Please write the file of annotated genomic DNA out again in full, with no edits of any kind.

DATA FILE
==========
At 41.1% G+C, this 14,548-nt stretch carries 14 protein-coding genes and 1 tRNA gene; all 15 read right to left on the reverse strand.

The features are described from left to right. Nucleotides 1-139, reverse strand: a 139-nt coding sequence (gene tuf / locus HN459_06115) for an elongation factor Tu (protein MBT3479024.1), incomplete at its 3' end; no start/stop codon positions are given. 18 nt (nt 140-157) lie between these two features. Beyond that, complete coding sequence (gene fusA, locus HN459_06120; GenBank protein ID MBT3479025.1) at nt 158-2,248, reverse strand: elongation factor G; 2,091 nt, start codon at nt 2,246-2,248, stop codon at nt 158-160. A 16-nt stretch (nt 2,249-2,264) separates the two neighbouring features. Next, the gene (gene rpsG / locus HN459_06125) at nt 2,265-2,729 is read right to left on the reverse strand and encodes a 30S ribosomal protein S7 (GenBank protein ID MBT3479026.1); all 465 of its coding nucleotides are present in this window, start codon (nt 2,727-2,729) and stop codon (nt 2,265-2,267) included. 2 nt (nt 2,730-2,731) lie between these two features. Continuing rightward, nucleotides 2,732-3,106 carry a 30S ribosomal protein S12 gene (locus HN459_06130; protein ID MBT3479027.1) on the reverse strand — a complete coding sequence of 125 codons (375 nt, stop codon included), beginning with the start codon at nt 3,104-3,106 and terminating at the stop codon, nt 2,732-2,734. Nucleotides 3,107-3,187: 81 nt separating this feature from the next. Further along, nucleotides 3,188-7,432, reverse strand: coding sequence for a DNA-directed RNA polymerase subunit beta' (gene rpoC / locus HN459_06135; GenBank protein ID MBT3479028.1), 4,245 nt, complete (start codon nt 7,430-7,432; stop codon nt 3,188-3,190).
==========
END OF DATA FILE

At 41.1% G+C, this 14,548-nt stretch carries 14 protein-coding genes and 1 tRNA gene; all 15 read right to left on the reverse strand.

The features are described from left to right. Nucleotides 1-139, reverse strand: a 139-nt coding sequence (gene tuf / locus HN459_06115) for an elongation factor Tu (protein MBT3479024.1), incomplete at its 3' end; no start/stop codon positions are given. 18 nt (nt 140-157) lie between these two features. Beyond that, complete coding sequence (gene fusA, locus HN459_06120; GenBank protein ID MBT3479025.1) at nt 158-2,248, reverse strand: elongation factor G; 2,091 nt, start codon at nt 2,246-2,248, stop codon at nt 158-160. A 16-nt stretch (nt 2,249-2,264) separates the two neighbouring features. Next, the gene (gene rpsG / locus HN459_06125) at nt 2,265-2,729 is read right to left on the reverse strand and encodes a 30S ribosomal protein S7 (GenBank protein ID MBT3479026.1); all 465 of its coding nucleotides are present in this window, start codon (nt 2,727-2,729) and stop codon (nt 2,265-2,267) included. 2 nt (nt 2,730-2,731) lie between these two features. Continuing rightward, nucleotides 2,732-3,106 carry a 30S ribosomal protein S12 gene (locus HN459_06130; protein ID MBT3479027.1) on the reverse strand — a complete coding sequence of 125 codons (375 nt, stop codon included), beginning with the start codon at nt 3,104-3,106 and terminating at the stop codon, nt 2,732-2,734. Nucleotides 3,107-3,187: 81 nt separating this feature from the next. Further along, nucleotides 3,188-7,432, reverse strand: coding sequence for a DNA-directed RNA polymerase subunit beta' (gene rpoC / locus HN459_06135; GenBank protein ID MBT3479028.1), 4,245 nt, complete (start codon nt 7,430-7,432; stop codon nt 3,188-3,190).